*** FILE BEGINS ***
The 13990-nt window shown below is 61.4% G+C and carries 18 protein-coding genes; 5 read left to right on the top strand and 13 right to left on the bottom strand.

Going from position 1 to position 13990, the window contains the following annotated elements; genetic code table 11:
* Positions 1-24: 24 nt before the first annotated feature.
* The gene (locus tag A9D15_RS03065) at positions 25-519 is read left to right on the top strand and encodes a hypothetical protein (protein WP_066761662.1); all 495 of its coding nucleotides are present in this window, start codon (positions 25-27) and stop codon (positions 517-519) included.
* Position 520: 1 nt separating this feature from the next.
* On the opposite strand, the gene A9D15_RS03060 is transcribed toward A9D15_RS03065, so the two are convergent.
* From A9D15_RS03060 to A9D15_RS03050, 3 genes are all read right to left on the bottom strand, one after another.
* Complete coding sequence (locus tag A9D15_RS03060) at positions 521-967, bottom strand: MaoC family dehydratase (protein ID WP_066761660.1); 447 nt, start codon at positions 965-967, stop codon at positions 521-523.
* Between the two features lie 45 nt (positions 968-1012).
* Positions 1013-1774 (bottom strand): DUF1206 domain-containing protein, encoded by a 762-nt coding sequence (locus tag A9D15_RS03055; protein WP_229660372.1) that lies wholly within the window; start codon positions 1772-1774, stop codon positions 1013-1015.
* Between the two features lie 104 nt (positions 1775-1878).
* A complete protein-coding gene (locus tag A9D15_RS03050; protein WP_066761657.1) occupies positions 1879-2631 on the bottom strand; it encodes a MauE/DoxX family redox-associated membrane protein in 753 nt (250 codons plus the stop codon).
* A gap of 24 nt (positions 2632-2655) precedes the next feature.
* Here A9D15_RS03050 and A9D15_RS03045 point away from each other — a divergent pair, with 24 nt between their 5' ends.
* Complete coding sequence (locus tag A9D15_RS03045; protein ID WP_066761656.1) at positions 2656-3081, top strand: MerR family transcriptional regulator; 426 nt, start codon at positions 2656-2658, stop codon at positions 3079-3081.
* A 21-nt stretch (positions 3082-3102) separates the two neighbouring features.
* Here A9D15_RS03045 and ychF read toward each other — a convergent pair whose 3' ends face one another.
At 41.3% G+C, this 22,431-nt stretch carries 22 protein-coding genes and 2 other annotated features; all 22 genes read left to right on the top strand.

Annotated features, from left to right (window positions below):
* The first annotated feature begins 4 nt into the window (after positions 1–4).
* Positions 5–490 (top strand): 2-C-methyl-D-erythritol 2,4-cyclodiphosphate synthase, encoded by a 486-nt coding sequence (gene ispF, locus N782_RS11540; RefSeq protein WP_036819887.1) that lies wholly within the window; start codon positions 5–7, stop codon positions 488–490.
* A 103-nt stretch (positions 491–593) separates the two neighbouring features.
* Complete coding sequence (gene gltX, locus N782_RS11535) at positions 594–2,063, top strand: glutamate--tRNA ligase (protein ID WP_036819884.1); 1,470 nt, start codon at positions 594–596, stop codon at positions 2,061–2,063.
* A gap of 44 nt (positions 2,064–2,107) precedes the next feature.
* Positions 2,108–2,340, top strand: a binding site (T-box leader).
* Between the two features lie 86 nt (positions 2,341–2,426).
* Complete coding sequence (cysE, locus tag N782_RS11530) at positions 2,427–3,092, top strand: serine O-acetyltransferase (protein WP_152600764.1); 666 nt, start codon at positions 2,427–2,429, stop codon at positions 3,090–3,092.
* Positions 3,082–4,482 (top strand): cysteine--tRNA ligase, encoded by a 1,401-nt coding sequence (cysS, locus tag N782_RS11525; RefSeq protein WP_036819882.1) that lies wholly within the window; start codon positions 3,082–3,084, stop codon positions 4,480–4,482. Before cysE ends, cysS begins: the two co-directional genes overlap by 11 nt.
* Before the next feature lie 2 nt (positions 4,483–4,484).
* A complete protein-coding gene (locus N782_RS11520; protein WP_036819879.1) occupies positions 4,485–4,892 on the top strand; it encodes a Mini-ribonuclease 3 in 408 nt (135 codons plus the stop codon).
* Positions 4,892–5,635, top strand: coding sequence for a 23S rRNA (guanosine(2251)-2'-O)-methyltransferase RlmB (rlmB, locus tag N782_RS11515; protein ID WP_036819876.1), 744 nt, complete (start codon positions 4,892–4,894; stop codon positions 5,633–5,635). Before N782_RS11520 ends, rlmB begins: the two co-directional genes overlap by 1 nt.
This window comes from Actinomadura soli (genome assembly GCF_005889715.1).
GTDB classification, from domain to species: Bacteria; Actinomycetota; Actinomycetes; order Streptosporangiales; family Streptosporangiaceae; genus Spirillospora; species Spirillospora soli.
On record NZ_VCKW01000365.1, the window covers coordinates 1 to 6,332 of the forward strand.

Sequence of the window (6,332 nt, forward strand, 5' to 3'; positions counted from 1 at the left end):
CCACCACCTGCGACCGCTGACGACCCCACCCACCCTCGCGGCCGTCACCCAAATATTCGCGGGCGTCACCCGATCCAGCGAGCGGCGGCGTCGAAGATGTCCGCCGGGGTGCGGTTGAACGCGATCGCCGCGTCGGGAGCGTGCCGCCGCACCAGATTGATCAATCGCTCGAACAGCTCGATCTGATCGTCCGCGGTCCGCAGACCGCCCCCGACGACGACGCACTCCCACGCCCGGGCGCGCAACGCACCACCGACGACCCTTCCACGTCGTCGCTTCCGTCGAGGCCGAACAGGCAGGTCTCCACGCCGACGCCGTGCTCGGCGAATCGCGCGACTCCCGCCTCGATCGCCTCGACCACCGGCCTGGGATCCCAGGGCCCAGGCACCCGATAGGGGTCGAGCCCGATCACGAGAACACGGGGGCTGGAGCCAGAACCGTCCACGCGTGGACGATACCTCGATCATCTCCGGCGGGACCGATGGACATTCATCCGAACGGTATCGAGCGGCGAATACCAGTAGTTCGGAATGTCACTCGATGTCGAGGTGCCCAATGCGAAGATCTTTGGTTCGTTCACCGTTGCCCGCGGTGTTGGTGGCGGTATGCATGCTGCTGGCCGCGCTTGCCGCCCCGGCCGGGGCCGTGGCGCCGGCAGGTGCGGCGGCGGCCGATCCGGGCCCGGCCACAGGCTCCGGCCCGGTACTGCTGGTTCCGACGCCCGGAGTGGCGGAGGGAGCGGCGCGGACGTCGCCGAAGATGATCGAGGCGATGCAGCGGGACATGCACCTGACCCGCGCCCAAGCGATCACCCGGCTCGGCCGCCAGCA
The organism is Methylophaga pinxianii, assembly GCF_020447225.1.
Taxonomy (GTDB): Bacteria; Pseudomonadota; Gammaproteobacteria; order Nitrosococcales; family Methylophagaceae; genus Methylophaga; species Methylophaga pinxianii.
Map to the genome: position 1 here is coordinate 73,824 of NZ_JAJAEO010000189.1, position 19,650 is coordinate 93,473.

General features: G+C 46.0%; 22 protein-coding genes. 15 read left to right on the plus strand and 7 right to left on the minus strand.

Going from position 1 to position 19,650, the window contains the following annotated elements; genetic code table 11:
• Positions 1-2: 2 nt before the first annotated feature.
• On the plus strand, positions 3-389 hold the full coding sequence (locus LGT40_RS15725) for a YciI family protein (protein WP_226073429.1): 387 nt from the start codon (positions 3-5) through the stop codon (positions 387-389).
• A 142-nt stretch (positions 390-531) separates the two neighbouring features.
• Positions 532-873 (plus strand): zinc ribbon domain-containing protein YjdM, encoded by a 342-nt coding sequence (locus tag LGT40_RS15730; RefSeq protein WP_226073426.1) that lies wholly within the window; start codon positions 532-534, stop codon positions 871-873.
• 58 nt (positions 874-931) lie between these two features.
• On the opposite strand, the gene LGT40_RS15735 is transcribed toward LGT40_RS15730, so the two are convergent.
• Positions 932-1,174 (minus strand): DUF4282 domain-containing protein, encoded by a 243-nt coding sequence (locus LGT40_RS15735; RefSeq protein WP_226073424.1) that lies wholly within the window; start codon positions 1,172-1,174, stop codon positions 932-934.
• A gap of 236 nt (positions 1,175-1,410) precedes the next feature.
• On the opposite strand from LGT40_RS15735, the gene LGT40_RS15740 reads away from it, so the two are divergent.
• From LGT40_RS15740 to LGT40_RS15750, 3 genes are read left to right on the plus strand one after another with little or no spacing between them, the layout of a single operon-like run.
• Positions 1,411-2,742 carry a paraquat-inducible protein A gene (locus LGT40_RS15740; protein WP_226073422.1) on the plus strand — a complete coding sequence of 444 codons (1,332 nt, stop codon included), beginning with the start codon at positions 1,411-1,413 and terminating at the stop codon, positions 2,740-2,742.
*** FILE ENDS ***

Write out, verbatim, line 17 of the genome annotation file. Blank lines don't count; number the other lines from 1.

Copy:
* Here A9D15_RS03045 and ychF read toward each other — a convergent pair whose 3' ends face one another.